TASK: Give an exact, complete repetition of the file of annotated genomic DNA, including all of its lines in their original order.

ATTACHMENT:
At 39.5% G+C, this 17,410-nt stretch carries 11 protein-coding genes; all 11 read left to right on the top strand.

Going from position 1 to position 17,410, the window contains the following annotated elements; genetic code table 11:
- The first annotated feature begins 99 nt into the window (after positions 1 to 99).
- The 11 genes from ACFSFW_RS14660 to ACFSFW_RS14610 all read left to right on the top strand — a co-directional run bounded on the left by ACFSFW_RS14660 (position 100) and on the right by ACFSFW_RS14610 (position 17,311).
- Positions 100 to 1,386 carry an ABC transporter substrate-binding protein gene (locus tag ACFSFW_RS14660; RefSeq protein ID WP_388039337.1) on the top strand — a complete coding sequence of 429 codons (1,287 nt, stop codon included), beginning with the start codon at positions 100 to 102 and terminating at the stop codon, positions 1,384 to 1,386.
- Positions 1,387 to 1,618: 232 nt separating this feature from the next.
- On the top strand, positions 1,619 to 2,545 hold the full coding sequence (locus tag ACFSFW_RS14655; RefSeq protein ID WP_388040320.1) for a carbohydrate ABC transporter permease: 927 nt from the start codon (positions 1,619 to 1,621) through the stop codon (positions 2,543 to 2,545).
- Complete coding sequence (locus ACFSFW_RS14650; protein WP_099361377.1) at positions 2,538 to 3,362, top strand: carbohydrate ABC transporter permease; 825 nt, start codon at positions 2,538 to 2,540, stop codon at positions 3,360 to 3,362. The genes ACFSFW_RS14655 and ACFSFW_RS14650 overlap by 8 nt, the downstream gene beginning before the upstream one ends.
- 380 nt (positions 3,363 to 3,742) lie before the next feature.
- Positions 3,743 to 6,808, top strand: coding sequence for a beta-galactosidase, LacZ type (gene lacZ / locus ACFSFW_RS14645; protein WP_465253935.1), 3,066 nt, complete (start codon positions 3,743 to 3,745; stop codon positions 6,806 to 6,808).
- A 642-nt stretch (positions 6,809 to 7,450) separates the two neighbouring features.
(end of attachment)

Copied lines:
At 39.5% G+C, this 17,410-nt stretch carries 11 protein-coding genes; all 11 read left to right on the top strand.

Going from position 1 to position 17,410, the window contains the following annotated elements; genetic code table 11:
- The first annotated feature begins 99 nt into the window (after positions 1 to 99).
- The 11 genes from ACFSFW_RS14660 to ACFSFW_RS14610 all read left to right on the top strand — a co-directional run bounded on the left by ACFSFW_RS14660 (position 100) and on the right by ACFSFW_RS14610 (position 17,311).
- Positions 100 to 1,386 carry an ABC transporter substrate-binding protein gene (locus tag ACFSFW_RS14660; RefSeq protein ID WP_388039337.1) on the top strand — a complete coding sequence of 429 codons (1,287 nt, stop codon included), beginning with the start codon at positions 100 to 102 and terminating at the stop codon, positions 1,384 to 1,386.
- Positions 1,387 to 1,618: 232 nt separating this feature from the next.
- On the top strand, positions 1,619 to 2,545 hold the full coding sequence (locus tag ACFSFW_RS14655; RefSeq protein ID WP_388040320.1) for a carbohydrate ABC transporter permease: 927 nt from the start codon (positions 1,619 to 1,621) through the stop codon (positions 2,543 to 2,545).
- Complete coding sequence (locus ACFSFW_RS14650; protein WP_099361377.1) at positions 2,538 to 3,362, top strand: carbohydrate ABC transporter permease; 825 nt, start codon at positions 2,538 to 2,540, stop codon at positions 3,360 to 3,362. The genes ACFSFW_RS14655 and ACFSFW_RS14650 overlap by 8 nt, the downstream gene beginning before the upstream one ends.
- 380 nt (positions 3,363 to 3,742) lie before the next feature.
- Positions 3,743 to 6,808, top strand: coding sequence for a beta-galactosidase, LacZ type (gene lacZ / locus ACFSFW_RS14645; protein WP_465253935.1), 3,066 nt, complete (start codon positions 3,743 to 3,745; stop codon positions 6,806 to 6,808).
- A 642-nt stretch (positions 6,809 to 7,450) separates the two neighbouring features.